On Good Friday I went to London for an art-filled day of galleries and displays. I'm only just blogging about it because a) I've been mad busy and b) I wanted to get my head around what I'd seen and form a proper opinion, not based on knee-jerk reactions. You see the first exhibition we saw, and the one I'm going to waffle about now (I'll blog about the others another time) was Damien Hirst's retrospective at the Tate Modern.
I had fairly negative views about Hirst before the exhibition. I got the impression of shock tactics, copied ideas, and arrogance, but whether or not any of that is true, it was certainly a thought-provoking experience. The spot paintings did nothing for me, most of them had been painted by assistants onto the gallery wall for the retrospective anyway, which feels like cheating to me? Similarly the medicinal and surgical displays held no interest. For me the most profound pieces were probably some of the most controversial.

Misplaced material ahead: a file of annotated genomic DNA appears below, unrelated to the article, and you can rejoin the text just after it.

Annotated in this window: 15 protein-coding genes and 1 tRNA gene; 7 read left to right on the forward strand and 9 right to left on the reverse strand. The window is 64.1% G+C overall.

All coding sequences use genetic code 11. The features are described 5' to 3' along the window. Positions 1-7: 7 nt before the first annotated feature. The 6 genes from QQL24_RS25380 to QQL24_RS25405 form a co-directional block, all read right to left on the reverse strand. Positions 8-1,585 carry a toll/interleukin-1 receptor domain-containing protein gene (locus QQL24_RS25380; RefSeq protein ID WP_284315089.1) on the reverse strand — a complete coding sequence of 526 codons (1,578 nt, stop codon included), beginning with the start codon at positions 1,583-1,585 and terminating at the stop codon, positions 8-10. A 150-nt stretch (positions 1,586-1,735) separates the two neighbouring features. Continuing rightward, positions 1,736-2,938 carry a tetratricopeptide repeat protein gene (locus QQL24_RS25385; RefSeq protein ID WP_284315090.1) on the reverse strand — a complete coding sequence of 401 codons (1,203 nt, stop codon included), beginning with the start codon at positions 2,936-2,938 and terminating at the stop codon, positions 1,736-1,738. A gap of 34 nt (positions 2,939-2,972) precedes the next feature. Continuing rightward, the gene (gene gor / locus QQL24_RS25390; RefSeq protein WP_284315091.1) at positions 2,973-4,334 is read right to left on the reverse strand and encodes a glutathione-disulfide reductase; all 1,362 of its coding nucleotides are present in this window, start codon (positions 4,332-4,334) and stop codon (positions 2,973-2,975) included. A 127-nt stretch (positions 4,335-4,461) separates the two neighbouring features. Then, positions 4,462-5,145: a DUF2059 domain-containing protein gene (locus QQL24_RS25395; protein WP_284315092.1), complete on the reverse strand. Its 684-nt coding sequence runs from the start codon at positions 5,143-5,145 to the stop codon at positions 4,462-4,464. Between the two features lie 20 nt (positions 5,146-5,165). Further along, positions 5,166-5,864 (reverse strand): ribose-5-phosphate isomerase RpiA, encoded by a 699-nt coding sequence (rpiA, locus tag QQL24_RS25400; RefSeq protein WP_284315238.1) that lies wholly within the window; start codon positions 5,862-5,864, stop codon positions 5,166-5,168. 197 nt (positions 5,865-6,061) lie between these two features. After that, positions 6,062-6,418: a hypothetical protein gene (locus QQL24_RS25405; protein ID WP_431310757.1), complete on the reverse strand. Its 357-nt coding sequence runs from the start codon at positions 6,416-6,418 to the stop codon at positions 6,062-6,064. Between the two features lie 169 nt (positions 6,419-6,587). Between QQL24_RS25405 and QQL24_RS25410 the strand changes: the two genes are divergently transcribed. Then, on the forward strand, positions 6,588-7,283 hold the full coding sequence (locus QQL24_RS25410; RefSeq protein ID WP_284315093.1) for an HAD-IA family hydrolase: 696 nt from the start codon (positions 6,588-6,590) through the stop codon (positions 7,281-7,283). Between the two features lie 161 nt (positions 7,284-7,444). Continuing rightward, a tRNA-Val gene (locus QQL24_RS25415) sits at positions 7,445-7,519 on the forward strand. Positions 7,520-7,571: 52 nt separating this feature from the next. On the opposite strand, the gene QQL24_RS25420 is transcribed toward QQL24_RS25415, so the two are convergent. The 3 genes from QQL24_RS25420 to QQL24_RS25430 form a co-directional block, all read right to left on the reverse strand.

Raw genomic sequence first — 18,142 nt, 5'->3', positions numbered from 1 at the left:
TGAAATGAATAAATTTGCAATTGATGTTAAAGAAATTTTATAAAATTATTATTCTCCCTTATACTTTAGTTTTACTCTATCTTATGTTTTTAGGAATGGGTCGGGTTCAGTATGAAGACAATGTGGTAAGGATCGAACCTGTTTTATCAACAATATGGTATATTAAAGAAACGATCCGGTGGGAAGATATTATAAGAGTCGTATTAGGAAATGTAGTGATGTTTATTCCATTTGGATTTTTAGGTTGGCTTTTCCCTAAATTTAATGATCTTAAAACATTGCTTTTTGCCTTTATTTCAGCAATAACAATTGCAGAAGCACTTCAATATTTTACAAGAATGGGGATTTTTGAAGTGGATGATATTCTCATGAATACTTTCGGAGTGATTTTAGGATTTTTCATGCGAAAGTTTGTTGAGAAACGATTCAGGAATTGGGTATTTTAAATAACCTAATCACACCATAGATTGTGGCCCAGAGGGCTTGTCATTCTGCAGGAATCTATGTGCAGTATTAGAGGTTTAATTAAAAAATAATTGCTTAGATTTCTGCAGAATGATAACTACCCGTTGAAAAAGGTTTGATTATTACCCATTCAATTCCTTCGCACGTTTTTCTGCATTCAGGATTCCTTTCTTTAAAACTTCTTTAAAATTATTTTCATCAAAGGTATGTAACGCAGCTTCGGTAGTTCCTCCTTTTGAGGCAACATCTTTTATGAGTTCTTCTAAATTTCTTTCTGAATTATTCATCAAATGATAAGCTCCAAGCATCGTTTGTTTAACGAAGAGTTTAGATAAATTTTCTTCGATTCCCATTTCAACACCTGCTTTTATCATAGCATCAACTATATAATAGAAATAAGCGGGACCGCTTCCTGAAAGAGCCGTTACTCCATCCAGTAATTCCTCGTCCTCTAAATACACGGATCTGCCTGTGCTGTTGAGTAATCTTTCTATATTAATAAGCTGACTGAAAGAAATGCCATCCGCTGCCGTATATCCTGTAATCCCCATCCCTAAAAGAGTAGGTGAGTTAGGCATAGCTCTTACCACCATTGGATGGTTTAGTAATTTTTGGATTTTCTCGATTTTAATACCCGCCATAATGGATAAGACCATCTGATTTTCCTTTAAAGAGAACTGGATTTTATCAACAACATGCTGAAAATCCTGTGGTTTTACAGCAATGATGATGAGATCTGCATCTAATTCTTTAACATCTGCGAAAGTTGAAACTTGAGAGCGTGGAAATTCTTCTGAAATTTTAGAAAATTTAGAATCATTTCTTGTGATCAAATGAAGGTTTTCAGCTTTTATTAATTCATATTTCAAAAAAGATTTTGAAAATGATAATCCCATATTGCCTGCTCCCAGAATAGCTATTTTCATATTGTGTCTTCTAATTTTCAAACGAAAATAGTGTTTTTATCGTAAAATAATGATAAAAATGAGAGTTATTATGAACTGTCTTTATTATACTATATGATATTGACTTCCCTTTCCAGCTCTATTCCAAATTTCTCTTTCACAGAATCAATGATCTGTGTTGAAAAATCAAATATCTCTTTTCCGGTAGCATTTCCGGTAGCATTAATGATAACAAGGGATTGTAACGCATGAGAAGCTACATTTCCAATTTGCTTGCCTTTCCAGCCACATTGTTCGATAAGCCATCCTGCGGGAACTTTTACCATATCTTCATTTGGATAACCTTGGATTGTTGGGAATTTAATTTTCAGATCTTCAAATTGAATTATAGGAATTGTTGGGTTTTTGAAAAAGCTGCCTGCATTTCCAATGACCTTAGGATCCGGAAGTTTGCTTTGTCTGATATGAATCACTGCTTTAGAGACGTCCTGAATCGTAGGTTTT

A Thousand Years is a huge glass tank split in two by a glass wall with holes in. One side has a white box (containing maggots) , the other has a real cow's head in a pool of blood and an 'insect-o-cutor' ~ a black light fly killer. At first glance it seemed a cruel and questionable piece of 'art' ~ the flies were being bred to die, and quite horribly when you looked closely at the insect-o-cutor and saw the burnt little fly legs stuck all over it. But I could see a comparison with our own lives, we are born, we live, we die. There is no escape from our final fate, no matter what choices we make.
Mother and Child Divided was another gruesome piece ~ a cow and calf split lengthways in two and preserved in separate tanks. The poses they have been arranged in is what gives this piece its poignancy ~ the Mother seems distressed, lowing for her calf, the calf anxious, looking for it's mother.
Another room had what at first glance seemed to be a huge black shaggy rug hanging on the wall ~ Black Sun. Unobtrusive perhaps, but to me it gave off a palpable sense of menace and death, like the approaching planet in the Luc Besson film The Fifth Element. It is only when you get up very close that you can see the piece is actually made of thousands upon thousands of dead flies.
There is a lot more I could comment on, but these are the pieces that moved me the most. I guess one of the most important lessons I learned from this exhibition is that art doesn't have to be pretty to be art. It can be ugly, unpleasant and smelly too!